For Programmers, the Ultimate Office Perk is Avoiding the Office Entirely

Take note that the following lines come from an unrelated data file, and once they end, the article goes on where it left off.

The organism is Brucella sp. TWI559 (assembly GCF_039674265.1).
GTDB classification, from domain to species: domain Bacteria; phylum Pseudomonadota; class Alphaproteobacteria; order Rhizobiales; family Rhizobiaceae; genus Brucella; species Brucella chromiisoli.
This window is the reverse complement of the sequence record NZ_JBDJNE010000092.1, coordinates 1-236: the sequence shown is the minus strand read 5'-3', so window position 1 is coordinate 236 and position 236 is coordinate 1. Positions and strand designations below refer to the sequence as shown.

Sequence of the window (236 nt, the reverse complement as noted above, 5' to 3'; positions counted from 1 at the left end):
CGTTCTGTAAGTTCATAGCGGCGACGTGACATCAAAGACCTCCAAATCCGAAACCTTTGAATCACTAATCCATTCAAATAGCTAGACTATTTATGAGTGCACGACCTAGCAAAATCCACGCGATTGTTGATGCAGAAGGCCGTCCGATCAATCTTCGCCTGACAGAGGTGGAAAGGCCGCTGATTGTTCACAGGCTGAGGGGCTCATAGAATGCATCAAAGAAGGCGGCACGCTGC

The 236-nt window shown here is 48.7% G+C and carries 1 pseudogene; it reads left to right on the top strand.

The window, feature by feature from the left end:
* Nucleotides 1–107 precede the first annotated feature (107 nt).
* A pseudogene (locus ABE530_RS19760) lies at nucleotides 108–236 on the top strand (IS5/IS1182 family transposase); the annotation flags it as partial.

From a report on Quartz: Over the past decade, designers and engineers have invented dozens of new tools to keep us connected to the office without actually going there. Unsurprisingly, those same engineers have been among the first to start using them in large numbers. More programmers are working from home than ever and, among the most experienced, some are even beginning to demand it. In 2015, an estimated 300,000 full-time employees in computer science jobs worked from home in the US. Although not the largest group of remote employees in absolute numbers, that’s about 8% of all programmers, which is a significantly larger share than in any other job category, and well above the average for all jobs of just under 3%. […] Programmers not only work from home more often than other employees, when they do they are more likely to work all day at home. From 2012 to 2015, the average full-time programmer who worked from home said they spent an average of five and a half hours doing so. That’s an 92% increase in the average time spent at home from 2003 to 2005, and nearly double the average for all jobs.


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